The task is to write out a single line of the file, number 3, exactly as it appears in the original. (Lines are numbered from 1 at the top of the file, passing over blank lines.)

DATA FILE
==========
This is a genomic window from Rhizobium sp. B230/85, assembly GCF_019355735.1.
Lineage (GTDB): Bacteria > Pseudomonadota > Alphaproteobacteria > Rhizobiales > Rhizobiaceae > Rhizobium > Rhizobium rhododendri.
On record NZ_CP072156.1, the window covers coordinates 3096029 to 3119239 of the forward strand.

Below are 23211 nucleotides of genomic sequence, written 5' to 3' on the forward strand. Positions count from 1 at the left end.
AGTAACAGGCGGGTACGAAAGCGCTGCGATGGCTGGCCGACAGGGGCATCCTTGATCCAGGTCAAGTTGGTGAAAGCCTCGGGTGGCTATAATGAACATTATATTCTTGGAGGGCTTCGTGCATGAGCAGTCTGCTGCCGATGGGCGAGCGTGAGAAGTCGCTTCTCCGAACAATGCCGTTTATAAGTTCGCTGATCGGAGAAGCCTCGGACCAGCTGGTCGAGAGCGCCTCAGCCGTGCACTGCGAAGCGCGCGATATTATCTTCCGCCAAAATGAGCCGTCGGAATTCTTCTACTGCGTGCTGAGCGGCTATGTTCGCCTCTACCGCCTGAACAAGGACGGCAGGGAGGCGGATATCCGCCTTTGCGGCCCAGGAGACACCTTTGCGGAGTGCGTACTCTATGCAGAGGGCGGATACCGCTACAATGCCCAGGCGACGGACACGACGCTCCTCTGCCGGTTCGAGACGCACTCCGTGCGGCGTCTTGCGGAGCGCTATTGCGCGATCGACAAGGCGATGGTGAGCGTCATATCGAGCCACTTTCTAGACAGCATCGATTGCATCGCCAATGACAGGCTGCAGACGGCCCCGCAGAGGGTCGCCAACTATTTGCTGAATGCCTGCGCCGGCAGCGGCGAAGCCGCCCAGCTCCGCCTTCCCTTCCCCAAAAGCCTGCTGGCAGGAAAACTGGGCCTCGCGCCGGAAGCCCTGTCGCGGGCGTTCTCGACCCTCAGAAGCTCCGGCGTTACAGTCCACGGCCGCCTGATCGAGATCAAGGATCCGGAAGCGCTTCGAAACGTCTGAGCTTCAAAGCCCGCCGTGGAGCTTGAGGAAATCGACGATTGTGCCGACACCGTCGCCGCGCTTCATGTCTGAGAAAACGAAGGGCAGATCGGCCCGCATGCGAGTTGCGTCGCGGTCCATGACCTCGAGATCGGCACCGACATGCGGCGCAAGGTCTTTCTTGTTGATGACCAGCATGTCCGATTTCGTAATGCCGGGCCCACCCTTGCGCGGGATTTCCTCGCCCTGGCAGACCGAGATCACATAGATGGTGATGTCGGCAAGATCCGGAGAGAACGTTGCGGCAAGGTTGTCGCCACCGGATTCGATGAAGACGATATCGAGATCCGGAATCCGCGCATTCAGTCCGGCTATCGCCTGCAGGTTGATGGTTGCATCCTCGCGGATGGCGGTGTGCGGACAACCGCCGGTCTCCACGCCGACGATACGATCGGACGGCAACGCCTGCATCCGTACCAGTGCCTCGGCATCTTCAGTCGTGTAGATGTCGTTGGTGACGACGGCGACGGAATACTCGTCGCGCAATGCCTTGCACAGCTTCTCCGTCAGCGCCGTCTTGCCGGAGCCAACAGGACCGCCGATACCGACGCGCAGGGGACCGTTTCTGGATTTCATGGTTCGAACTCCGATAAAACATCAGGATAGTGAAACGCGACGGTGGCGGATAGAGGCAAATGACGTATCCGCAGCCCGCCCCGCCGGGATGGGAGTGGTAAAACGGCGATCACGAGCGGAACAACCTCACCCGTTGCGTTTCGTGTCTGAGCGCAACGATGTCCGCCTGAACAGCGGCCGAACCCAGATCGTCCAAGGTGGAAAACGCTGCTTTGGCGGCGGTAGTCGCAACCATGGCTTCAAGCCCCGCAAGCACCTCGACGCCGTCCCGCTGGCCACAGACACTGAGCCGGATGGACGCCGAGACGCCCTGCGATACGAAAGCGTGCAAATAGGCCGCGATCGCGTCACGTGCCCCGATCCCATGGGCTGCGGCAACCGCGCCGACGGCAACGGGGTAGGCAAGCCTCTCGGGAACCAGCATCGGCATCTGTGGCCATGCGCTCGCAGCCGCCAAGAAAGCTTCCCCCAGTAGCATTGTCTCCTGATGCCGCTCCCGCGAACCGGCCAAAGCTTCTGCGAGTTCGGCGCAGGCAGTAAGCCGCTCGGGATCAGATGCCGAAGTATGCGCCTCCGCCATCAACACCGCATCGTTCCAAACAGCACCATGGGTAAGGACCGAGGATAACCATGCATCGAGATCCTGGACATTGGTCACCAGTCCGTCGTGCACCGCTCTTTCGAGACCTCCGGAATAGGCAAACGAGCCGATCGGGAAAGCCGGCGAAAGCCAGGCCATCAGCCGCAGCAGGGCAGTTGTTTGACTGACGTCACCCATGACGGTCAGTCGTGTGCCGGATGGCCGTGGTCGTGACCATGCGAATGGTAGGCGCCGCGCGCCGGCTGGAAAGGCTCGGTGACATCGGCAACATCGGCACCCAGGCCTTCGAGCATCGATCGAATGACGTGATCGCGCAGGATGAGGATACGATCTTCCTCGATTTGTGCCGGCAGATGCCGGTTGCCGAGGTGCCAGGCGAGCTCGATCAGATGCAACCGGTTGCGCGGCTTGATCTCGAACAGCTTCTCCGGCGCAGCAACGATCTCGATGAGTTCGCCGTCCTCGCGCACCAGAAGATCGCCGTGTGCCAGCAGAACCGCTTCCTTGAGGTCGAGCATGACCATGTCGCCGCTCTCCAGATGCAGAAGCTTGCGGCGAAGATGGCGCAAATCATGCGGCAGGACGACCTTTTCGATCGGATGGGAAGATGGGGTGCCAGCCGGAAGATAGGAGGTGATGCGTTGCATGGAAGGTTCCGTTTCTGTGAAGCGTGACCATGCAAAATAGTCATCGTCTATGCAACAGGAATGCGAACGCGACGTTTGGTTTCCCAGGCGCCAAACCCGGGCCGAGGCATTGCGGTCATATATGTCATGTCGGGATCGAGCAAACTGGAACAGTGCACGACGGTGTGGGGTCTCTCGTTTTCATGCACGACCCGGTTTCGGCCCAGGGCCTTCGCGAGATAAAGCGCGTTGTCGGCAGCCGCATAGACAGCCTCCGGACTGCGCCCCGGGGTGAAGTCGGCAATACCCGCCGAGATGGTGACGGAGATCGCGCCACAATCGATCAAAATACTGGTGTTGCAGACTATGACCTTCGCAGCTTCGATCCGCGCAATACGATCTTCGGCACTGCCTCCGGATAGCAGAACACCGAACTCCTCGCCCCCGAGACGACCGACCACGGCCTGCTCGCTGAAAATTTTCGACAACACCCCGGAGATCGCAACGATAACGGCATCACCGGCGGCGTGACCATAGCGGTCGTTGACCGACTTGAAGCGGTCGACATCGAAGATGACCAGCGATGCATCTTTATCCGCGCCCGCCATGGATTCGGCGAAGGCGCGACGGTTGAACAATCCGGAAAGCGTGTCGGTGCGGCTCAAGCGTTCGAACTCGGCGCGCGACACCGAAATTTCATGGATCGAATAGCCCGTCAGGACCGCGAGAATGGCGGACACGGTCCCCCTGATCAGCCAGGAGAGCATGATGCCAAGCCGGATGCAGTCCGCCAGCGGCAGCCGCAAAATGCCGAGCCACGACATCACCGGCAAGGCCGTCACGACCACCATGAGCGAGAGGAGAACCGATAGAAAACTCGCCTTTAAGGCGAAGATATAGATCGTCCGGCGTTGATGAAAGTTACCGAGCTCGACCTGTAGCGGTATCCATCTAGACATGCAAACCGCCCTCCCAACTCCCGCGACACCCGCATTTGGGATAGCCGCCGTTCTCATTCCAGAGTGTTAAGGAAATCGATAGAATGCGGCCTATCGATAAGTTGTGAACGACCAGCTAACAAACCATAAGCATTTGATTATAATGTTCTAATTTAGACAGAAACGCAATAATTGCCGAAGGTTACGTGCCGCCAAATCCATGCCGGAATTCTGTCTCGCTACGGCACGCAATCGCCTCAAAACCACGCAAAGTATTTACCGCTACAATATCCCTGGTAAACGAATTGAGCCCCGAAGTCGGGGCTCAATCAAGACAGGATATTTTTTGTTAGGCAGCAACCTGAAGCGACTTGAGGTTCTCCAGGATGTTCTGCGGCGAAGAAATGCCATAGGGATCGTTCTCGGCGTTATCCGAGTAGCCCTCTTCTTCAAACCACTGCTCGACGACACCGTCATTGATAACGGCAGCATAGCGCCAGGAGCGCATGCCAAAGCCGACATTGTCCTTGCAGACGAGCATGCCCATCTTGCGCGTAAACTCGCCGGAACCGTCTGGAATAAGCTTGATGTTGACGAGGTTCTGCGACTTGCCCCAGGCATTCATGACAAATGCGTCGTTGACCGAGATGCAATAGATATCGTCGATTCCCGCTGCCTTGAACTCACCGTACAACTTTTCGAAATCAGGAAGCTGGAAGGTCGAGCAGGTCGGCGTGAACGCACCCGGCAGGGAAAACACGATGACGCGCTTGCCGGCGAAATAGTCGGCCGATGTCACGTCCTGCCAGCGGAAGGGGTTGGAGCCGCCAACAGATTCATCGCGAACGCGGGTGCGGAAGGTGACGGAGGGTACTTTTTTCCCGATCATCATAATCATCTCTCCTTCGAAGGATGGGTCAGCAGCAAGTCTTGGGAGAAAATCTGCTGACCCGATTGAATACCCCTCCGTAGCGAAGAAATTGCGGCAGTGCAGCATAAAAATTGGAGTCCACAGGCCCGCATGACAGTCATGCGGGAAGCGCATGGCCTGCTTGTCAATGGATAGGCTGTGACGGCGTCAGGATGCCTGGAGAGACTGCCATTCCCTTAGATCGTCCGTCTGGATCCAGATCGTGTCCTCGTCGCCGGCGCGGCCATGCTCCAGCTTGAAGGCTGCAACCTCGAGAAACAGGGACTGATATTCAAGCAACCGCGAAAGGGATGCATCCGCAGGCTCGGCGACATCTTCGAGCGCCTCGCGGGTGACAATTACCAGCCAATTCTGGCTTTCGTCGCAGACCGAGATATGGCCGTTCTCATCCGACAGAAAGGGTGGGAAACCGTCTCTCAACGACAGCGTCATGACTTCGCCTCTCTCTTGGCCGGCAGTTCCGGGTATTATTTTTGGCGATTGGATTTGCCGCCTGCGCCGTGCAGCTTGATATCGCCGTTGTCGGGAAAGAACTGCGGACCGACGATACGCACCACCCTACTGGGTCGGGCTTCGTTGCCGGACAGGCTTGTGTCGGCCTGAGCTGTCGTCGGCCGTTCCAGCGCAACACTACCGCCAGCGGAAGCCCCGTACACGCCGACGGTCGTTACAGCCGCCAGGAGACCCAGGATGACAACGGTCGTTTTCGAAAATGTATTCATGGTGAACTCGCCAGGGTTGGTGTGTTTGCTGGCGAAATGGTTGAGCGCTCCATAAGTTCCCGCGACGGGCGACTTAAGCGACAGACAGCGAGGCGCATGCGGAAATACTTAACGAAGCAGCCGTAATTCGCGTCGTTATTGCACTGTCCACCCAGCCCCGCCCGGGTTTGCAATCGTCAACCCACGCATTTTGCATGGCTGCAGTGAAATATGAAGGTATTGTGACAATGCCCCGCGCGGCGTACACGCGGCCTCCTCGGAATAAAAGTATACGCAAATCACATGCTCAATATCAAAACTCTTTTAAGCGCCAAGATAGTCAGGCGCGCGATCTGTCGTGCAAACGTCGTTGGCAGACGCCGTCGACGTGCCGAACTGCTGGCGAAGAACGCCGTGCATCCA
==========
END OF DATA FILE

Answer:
On record NZ_CP072156.1, the window covers coordinates 3096029 to 3119239 of the forward strand.